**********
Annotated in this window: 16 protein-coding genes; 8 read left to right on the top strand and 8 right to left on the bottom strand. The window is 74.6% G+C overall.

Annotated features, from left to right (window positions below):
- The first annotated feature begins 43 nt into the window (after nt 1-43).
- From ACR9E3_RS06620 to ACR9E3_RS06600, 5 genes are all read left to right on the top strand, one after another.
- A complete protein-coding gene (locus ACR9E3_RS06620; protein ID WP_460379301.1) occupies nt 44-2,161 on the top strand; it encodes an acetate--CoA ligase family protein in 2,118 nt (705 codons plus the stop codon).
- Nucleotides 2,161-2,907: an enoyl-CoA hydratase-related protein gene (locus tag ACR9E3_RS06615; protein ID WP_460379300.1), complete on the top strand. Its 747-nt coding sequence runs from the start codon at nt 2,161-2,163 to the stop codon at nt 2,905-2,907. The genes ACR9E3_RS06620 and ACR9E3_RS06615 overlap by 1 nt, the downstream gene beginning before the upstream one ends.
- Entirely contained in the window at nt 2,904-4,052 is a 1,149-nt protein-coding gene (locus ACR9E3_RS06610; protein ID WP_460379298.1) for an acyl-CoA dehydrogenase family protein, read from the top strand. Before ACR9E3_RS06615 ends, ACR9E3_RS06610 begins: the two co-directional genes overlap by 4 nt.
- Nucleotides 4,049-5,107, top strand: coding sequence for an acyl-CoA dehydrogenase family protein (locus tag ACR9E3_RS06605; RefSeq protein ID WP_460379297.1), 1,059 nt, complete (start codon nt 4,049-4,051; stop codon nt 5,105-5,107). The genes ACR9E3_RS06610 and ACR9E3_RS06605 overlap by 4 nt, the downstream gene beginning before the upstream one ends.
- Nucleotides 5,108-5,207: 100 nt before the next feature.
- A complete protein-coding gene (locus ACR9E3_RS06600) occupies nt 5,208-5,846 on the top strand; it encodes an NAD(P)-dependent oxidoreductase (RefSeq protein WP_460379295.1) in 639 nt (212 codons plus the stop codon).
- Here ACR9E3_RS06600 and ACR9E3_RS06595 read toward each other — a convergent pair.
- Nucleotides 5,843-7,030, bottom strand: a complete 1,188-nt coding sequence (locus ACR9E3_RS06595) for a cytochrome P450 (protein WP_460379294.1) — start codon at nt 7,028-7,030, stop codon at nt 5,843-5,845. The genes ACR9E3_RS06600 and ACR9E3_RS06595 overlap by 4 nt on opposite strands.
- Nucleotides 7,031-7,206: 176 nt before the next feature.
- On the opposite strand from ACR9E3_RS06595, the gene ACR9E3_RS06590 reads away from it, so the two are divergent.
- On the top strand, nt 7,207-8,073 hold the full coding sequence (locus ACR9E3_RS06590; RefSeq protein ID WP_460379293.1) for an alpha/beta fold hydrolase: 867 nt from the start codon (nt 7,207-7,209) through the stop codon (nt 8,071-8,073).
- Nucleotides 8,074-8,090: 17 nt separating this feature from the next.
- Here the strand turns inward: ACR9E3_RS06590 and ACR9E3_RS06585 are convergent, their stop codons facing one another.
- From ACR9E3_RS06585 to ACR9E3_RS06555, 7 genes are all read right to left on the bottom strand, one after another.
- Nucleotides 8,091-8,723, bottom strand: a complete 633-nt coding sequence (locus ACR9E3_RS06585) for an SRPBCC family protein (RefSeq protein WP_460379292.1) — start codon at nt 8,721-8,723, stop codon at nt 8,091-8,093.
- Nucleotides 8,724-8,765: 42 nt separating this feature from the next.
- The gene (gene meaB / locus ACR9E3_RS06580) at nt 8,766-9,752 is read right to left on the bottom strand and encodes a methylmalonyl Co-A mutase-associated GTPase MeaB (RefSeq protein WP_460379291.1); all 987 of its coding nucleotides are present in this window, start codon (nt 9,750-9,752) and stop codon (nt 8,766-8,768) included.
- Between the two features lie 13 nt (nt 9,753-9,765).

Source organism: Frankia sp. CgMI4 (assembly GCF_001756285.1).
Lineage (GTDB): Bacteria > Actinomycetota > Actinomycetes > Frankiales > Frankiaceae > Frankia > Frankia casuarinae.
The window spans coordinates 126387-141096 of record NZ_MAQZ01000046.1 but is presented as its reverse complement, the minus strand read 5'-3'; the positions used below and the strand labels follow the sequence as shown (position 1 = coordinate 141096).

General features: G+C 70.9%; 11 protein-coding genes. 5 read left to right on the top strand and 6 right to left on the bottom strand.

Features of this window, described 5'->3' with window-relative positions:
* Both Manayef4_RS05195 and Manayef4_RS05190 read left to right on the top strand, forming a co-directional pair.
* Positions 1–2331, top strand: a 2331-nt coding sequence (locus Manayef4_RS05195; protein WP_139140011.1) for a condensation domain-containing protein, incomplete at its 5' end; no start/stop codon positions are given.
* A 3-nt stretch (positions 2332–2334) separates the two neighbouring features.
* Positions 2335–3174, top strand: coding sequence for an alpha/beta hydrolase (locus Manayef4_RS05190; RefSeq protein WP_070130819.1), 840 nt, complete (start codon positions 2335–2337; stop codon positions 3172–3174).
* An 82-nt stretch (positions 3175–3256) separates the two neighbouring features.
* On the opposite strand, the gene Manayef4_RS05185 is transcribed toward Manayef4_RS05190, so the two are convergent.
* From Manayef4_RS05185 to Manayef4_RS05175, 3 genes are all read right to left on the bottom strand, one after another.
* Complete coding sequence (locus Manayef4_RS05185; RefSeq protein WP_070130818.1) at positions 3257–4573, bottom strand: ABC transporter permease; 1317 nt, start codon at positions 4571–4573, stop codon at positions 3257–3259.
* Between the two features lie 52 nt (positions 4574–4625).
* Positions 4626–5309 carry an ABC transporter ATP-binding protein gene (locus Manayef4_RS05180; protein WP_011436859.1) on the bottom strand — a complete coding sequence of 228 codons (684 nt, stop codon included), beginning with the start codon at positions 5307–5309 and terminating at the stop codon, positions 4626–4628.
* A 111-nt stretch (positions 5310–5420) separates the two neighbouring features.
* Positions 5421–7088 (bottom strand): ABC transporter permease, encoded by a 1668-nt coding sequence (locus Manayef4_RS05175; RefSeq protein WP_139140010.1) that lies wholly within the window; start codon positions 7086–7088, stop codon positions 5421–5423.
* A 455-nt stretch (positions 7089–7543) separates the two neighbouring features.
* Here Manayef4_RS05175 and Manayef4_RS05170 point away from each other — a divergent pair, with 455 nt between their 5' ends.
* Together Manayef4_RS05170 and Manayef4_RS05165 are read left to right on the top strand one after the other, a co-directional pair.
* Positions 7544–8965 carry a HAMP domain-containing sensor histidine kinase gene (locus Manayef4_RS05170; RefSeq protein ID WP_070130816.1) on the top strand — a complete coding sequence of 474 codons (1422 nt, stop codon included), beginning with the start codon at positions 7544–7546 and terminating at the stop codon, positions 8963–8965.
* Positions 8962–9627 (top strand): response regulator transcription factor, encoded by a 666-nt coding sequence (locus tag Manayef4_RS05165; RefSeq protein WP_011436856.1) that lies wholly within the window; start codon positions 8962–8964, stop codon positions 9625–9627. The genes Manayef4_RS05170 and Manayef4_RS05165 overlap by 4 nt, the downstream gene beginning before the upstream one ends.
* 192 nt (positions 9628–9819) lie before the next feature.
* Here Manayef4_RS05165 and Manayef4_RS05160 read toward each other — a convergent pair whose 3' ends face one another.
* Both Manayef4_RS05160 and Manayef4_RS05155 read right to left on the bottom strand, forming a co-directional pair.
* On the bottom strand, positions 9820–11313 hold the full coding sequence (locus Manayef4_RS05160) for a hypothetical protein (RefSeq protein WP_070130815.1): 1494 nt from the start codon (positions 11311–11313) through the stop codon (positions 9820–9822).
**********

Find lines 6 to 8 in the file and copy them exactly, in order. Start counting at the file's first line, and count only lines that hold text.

- Nucleotides 2,161-2,907: an enoyl-CoA hydratase-related protein gene (locus tag ACR9E3_RS06615; protein ID WP_460379300.1), complete on the top strand. Its 747-nt coding sequence runs from the start codon at nt 2,161-2,163 to the stop codon at nt 2,905-2,907. The genes ACR9E3_RS06620 and ACR9E3_RS06615 overlap by 1 nt, the downstream gene beginning before the upstream one ends.
- Entirely contained in the window at nt 2,904-4,052 is a 1,149-nt protein-coding gene (locus ACR9E3_RS06610; protein ID WP_460379298.1) for an acyl-CoA dehydrogenase family protein, read from the top strand. Before ACR9E3_RS06615 ends, ACR9E3_RS06610 begins: the two co-directional genes overlap by 4 nt.
- Nucleotides 4,049-5,107, top strand: coding sequence for an acyl-CoA dehydrogenase family protein (locus tag ACR9E3_RS06605; RefSeq protein ID WP_460379297.1), 1,059 nt, complete (start codon nt 4,049-4,051; stop codon nt 5,105-5,107). The genes ACR9E3_RS06610 and ACR9E3_RS06605 overlap by 4 nt, the downstream gene beginning before the upstream one ends.